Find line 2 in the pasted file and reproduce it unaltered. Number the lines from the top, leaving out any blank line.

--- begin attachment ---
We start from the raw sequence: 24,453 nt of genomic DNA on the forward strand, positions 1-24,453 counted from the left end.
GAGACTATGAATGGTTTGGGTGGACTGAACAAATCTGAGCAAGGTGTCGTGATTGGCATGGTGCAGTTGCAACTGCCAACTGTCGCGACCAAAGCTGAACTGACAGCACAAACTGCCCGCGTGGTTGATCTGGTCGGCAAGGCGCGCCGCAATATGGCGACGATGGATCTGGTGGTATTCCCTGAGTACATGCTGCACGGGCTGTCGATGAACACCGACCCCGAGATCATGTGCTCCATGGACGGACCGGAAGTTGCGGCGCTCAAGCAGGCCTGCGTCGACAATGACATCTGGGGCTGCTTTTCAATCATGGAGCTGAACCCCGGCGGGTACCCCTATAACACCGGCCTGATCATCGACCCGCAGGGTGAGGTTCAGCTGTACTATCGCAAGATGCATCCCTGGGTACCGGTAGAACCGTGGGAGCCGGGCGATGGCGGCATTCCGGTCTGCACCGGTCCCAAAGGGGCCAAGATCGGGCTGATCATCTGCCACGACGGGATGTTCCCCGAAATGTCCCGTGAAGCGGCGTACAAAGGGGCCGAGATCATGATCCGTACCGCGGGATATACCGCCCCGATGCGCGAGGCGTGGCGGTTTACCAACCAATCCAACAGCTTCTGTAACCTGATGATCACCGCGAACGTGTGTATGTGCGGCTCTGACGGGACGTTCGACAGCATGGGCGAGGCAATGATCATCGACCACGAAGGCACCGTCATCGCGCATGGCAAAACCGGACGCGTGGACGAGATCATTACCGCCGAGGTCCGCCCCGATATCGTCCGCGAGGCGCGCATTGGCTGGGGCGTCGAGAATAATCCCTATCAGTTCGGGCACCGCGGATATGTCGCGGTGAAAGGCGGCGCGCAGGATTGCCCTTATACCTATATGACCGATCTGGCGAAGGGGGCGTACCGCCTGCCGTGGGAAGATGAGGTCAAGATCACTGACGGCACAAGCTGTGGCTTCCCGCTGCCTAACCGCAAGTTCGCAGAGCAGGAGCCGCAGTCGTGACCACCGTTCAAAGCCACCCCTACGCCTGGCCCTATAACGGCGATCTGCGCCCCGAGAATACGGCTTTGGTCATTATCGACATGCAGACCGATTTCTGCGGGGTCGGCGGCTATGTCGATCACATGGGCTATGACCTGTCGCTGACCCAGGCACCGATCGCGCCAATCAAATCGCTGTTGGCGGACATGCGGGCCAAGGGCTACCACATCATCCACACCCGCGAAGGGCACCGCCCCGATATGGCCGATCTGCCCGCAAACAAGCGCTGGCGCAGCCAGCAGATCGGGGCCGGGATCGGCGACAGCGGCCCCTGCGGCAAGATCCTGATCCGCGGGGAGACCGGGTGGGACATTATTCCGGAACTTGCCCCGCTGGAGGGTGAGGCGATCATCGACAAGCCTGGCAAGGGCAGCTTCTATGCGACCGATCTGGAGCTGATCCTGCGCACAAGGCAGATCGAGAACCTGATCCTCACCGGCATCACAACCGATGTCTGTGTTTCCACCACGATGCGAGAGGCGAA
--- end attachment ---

GAGACTATGAATGGTTTGGGTGGACTGAACAAATCTGAGCAAGGTGTCGTGATTGGCATGGTGCAGTTGCAACTGCCAACTGTCGCGACCAAAGCTGAACTGACAGCACAAACTGCCCGCGTGGTTGATCTGGTCGGCAAGGCGCGCCGCAATATGGCGACGATGGATCTGGTGGTATTCCCTGAGTACATGCTGCACGGGCTGTCGATGAACACCGACCCCGAGATCATGTGCTCCATGGACGGACCGGAAGTTGCGGCGCTCAAGCAGGCCTGCGTCGACAATGACATCTGGGGCTGCTTTTCAATCATGGAGCTGAACCCCGGCGGGTACCCCTATAACACCGGCCTGATCATCGACCCGCAGGGTGAGGTTCAGCTGTACTATCGCAAGATGCATCCCTGGGTACCGGTAGAACCGTGGGAGCCGGGCGATGGCGGCATTCCGGTCTGCACCGGTCCCAAAGGGGCCAAGATCGGGCTGATCATCTGCCACGACGGGATGTTCCCCGAAATGTCCCGTGAAGCGGCGTACAAAGGGGCCGAGATCATGATCCGTACCGCGGGATATACCGCCCCGATGCGCGAGGCGTGGCGGTTTACCAACCAATCCAACAGCTTCTGTAACCTGATGATCACCGCGAACGTGTGTATGTGCGGCTCTGACGGGACGTTCGACAGCATGGGCGAGGCAATGATCATCGACCACGAAGGCACCGTCATCGCGCATGGCAAAACCGGACGCGTGGACGAGATCATTACCGCCGAGGTCCGCCCCGATATCGTCCGCGAGGCGCGCATTGGCTGGGGCGTCGAGAATAATCCCTATCAGTTCGGGCACCGCGGATATGTCGCGGTGAAAGGCGGCGCGCAGGATTGCCCTTATACCTATATGACCGATCTGGCGAAGGGGGCGTACCGCCTGCCGTGGGAAGATGAGGTCAAGATCACTGACGGCACAAGCTGTGGCTTCCCGCTGCCTAACCGCAAGTTCGCAGAGCAGGAGCCGCAGTCGTGACCACCGTTCAAAGCCACCCCTACGCCTGGCCCTATAACGGCGATCTGCGCCCCGAGAATACGGCTTTGGTCATTATCGACATGCAGACCGATTTCTGCGGGGTCGGCGGCTATGTCGATCACATGGGCTATGACCTGTCGCTGACCCAGGCACCGATCGCGCCAATCAAATCGCTGTTGGCGGACATGCGGGCCAAGGGCTACCACATCATCCACACCCGCGAAGGGCACCGCCCCGATATGGCCGATCTGCCCGCAAACAAGCGCTGGCGCAGCCAGCAGATCGGGGCCGGGATCGGCGACAGCGGCCCCTGCGGCAAGATCCTGATCCGCGGGGAGACCGGGTGGGACATTATTCCGGAACTTGCCCCGCTGGAGGGTGAGGCGATCATCGACAAGCCTGGCAAGGGCAGCTTCTATGCGACCGATCTGGAGCTGATCCTGCGCACAAGGCAGATCGAGAACCTGATCCTCACCGGCATCACAACCGATGTCTGTGTTTCCACCACGATGCGAGAGGCGAA